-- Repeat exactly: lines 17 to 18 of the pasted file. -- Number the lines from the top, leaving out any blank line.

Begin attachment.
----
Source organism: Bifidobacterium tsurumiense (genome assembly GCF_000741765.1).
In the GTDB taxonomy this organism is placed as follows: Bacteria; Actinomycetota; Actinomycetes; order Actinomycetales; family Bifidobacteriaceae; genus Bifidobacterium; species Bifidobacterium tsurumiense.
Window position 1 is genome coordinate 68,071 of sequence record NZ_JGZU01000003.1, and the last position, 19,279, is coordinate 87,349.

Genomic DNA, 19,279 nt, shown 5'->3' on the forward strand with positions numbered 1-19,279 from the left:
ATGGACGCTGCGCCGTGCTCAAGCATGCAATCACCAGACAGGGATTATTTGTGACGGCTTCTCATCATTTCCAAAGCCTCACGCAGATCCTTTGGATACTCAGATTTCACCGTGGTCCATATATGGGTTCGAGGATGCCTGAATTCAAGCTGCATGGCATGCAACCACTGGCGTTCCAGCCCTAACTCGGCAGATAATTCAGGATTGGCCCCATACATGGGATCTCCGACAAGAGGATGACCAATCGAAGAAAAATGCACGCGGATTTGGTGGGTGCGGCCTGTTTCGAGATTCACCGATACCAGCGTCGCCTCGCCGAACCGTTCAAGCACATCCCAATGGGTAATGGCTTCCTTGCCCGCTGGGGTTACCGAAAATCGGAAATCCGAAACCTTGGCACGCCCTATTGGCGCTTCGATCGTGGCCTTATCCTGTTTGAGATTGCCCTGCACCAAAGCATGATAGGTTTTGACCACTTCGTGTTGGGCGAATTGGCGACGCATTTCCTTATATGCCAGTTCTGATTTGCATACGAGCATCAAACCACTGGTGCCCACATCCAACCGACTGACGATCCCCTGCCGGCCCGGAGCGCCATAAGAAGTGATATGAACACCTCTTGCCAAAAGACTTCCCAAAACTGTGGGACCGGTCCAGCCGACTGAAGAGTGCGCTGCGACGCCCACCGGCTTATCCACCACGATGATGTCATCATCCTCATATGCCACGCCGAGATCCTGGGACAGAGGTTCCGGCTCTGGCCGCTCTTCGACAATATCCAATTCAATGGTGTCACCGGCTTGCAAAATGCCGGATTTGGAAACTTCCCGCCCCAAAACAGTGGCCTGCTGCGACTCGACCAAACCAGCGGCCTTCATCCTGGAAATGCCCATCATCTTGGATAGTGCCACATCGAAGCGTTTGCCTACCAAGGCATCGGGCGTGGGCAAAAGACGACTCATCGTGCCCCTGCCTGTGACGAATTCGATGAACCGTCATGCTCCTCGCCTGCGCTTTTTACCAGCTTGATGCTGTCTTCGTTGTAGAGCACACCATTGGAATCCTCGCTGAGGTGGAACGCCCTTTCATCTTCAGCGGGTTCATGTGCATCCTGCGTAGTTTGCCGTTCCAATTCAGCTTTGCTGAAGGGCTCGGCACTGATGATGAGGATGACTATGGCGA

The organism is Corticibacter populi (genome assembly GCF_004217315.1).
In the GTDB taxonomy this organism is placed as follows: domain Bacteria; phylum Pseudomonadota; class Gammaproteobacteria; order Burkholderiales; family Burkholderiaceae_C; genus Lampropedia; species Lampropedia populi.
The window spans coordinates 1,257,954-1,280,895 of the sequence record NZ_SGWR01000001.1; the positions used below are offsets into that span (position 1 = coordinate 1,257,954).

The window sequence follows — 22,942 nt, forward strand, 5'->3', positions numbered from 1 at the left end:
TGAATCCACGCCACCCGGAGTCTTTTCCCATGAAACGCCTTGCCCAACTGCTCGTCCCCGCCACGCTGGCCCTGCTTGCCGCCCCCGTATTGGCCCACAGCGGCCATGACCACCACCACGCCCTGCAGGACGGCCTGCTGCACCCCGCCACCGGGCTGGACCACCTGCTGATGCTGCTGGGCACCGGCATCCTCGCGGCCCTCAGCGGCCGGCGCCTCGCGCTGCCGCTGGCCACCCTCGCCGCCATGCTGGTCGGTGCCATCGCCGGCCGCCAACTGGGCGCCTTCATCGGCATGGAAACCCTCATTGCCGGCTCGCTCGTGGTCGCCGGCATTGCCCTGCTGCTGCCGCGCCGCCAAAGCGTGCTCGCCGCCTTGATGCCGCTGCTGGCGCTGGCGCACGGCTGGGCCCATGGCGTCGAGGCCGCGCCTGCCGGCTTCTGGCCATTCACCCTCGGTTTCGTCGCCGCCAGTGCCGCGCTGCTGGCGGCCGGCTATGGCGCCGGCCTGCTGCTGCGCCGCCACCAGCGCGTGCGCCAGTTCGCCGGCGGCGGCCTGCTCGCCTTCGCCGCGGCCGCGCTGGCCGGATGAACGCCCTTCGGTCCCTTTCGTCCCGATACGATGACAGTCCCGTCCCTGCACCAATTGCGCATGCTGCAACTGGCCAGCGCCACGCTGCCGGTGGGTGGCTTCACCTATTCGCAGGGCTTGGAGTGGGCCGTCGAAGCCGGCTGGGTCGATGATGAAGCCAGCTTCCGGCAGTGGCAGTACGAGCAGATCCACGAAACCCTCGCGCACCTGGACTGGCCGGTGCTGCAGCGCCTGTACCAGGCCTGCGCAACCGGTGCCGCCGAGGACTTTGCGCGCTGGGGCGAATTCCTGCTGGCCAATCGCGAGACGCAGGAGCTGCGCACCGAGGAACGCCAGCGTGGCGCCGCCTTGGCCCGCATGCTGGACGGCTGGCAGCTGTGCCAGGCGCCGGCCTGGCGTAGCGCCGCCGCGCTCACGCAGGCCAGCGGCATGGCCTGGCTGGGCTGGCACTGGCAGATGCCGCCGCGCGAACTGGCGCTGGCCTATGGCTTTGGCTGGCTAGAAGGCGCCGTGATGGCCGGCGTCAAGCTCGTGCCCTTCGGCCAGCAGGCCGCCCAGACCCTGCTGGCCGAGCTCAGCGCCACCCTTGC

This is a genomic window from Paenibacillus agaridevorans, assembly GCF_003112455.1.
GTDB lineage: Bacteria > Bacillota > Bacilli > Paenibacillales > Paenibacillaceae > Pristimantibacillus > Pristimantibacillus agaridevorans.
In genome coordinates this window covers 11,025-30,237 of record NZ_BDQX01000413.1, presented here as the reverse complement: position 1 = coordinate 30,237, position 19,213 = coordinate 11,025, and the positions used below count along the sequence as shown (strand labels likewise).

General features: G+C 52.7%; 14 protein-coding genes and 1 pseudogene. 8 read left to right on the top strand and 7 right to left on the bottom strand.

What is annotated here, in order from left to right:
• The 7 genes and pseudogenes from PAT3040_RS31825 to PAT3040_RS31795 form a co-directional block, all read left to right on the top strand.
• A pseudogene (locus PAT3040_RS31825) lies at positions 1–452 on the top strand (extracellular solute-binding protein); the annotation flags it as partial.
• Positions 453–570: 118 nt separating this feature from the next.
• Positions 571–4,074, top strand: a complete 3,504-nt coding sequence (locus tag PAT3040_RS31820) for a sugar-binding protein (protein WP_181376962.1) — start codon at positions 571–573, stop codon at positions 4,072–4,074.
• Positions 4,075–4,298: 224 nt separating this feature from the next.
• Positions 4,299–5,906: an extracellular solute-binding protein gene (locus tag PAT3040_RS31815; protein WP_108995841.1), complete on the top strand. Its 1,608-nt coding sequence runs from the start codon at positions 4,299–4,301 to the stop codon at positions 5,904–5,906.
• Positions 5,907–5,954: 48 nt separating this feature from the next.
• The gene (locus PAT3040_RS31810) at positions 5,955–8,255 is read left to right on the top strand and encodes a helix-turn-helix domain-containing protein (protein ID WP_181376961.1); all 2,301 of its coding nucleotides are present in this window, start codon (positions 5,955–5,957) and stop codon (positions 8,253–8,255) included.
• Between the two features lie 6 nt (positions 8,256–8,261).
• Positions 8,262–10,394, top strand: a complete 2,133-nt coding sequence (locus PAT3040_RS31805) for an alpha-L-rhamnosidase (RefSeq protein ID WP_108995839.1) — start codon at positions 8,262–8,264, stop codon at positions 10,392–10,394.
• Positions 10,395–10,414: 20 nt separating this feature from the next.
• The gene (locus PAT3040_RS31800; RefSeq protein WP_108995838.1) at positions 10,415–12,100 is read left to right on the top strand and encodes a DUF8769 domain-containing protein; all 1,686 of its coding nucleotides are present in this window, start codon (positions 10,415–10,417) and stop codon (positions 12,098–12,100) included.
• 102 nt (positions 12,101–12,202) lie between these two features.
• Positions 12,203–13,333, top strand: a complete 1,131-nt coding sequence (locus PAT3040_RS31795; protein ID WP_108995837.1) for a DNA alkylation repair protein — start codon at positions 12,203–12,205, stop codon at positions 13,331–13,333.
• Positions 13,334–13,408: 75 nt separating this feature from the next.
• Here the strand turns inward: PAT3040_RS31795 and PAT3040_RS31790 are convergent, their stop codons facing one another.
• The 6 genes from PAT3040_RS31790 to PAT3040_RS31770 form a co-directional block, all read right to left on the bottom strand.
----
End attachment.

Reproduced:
• A pseudogene (locus PAT3040_RS31825) lies at positions 1–452 on the top strand (extracellular solute-binding protein); the annotation flags it as partial.
• Positions 453–570: 118 nt separating this feature from the next.